1863: Amaziah Francis Stevenson to Mary Ann (Baker) Stevenson

I could not find an image of Amaziah but here is one of Charles R. Council who served in Co. C, 24th South Carolina Infantry (Photo Sleuth)

The following letter was written by 36 year-old Pvt. Amaziah Francis Stevenson (1826-1863) of Co. F, 24th South Carolina Infantry. Amaziah enlisted in the regiment in March 1862 under the command of Capt. Thomas Addison. He appears to have been with the regiment until 14 May 1863 when he was killed in action at Jackson, Mississippi, less than two weeks after he wrote this heartfelt letter home to his wife and children.

According to the regimental history, the 24th South Carolina served in the Charleston area, fought in the Battle of Secessionville in June 1862, and then remained there through the winter of 1862-63. Shortly after sending off this letter, the regiment was assigned to Gen. Gist’s Brigade and trained off to Jackson, Mississippi, to meet Grant’s army who took the city before turning on Vicksburg.

Amaziah was the son of John J. Stevenson (1798-1873) and Margaret Bowen (1800-1882) of Anderson county, South Carolina. He was married to Mary Ann Baker (1823-1919) in 1852 and the couple had four children before his enlistment—John T. (1852-1925), Lindsay A. (1855-1857), William G. (1858-1860) and Amaziah D. (1861-1954). A fifth child, William E. was born in October 1863 after Amazia’s death.


Amaziah’s letter was mailed in a self-made “Adversity Envelope” made from ledger paper.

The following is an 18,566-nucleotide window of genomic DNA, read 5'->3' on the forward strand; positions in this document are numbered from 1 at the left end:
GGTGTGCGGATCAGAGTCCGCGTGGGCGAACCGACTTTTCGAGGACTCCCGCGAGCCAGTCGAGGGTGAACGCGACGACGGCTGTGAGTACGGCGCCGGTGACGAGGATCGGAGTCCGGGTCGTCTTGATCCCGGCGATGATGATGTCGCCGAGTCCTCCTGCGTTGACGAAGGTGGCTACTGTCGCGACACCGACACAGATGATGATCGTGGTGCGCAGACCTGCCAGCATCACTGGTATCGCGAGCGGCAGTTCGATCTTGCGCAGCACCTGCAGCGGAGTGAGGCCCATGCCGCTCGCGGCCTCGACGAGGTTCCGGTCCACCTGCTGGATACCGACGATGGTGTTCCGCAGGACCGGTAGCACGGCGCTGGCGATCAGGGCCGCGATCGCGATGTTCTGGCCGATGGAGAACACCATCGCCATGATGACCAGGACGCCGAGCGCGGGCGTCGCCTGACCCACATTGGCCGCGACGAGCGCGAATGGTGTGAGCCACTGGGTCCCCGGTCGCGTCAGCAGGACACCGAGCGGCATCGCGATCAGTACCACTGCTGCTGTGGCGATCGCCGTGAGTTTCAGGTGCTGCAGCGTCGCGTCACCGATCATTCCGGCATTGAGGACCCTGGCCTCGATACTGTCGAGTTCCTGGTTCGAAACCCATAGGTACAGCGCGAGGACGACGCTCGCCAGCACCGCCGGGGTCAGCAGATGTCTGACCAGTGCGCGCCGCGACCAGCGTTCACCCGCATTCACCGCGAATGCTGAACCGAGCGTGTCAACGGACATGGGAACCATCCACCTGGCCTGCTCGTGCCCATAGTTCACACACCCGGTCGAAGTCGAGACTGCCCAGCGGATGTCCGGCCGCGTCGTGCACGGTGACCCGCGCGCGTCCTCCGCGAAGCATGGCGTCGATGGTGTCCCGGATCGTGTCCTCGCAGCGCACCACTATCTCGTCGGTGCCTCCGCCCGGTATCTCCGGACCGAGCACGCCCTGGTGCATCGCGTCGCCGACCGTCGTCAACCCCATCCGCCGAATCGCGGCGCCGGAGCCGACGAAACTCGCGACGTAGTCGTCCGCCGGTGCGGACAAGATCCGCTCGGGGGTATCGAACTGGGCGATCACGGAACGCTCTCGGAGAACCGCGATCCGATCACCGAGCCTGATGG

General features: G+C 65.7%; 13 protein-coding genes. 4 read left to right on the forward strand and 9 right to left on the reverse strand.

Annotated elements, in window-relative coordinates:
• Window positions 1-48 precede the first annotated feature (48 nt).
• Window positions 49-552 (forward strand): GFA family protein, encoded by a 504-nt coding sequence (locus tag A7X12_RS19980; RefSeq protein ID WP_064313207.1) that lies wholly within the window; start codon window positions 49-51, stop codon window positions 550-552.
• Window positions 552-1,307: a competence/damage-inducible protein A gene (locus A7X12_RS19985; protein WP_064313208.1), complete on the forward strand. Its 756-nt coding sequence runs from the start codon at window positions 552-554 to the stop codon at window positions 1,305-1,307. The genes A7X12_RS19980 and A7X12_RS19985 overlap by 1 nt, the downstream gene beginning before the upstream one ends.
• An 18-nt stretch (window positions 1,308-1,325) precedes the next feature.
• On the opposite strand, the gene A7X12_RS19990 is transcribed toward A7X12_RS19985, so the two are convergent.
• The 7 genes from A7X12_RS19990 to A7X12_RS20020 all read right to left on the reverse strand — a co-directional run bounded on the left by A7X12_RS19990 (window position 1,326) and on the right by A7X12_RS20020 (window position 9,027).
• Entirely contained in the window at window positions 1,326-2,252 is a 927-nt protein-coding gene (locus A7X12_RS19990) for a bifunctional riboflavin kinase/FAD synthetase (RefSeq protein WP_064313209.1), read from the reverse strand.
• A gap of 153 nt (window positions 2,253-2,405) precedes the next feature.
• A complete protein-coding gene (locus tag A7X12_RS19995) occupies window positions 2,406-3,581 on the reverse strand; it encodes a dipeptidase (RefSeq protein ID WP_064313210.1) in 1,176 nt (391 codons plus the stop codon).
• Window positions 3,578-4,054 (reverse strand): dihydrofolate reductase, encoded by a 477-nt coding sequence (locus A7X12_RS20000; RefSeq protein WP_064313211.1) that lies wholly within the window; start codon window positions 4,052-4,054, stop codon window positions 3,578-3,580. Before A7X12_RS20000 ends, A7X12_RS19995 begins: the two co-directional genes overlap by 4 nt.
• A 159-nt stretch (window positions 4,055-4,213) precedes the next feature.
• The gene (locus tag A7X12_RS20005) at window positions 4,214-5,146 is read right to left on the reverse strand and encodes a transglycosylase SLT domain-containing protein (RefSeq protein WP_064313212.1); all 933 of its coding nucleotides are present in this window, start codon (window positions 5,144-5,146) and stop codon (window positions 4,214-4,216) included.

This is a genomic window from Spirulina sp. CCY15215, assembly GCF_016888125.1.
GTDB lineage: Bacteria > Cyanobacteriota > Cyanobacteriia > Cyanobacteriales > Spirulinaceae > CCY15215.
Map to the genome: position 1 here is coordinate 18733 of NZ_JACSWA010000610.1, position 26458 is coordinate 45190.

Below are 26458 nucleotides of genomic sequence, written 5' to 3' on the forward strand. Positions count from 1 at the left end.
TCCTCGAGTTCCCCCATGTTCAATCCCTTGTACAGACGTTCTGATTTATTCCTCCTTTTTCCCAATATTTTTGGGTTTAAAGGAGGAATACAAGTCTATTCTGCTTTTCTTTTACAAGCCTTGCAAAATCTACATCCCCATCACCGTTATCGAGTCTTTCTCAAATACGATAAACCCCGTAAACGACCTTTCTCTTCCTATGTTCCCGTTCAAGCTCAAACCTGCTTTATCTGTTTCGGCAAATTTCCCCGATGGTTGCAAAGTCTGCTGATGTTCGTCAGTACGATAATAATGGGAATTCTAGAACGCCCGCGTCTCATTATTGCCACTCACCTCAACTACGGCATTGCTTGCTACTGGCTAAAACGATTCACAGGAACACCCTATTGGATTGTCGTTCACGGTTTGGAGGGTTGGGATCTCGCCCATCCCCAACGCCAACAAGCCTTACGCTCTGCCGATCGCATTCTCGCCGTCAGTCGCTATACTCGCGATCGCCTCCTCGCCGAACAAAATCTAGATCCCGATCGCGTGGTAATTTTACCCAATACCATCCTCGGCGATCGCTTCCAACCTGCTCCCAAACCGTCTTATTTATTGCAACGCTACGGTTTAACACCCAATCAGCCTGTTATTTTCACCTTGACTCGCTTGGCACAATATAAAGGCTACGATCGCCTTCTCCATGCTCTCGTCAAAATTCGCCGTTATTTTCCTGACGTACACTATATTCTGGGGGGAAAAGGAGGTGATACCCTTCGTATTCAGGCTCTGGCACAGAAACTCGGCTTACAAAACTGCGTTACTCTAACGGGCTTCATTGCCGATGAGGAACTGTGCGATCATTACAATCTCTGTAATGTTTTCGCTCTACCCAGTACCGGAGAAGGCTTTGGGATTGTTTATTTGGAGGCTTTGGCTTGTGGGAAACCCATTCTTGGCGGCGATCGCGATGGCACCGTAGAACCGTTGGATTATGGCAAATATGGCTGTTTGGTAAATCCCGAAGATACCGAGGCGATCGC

Secessionville, James Island
South Carolina
May 3rd 1863

My ever affectionate wife and little children,

It is through the kind mercies of God that I am permitted this blessed Sabbath morning to drop you a few lines to inform you that I am well at this time and doing very well and I do hope these few lines may reach you in due time and find you and the children both well and doing well. I received your kind letter that was dated April the 25th. I have just finished reading it. Oh! you can’t tell what pleasure it was to me to hear you was all well.

Dear and affectionate wife, I am proud of the sewing thread you sent me. I wrote you a letter the other day [saying] something about me coming home before very long. Oh, I can’t tell you how bad I want to see you and the children but I do hope the time is not far off that I shall see you and the children once more if the Lord is willing.

There is 5 gone home now out of our company and I hope it will fall to my lot to get a furlough next to come home to see you and the children once more.

Dear and most ever loved wife, you said you wanted me to tell you whether the Yankees was gone from here now or not. There is plenty of them on Cole Island and Folly Island yet but they seem to be very still at present. The health of the regiment is very good now.

Mary, you must kiss the children for me. If I was there, I would squeeze Johnny till he would crack. I must close for this time. I am yours truly till death, — Amaziah F. Stevenson

To Mary, my love.

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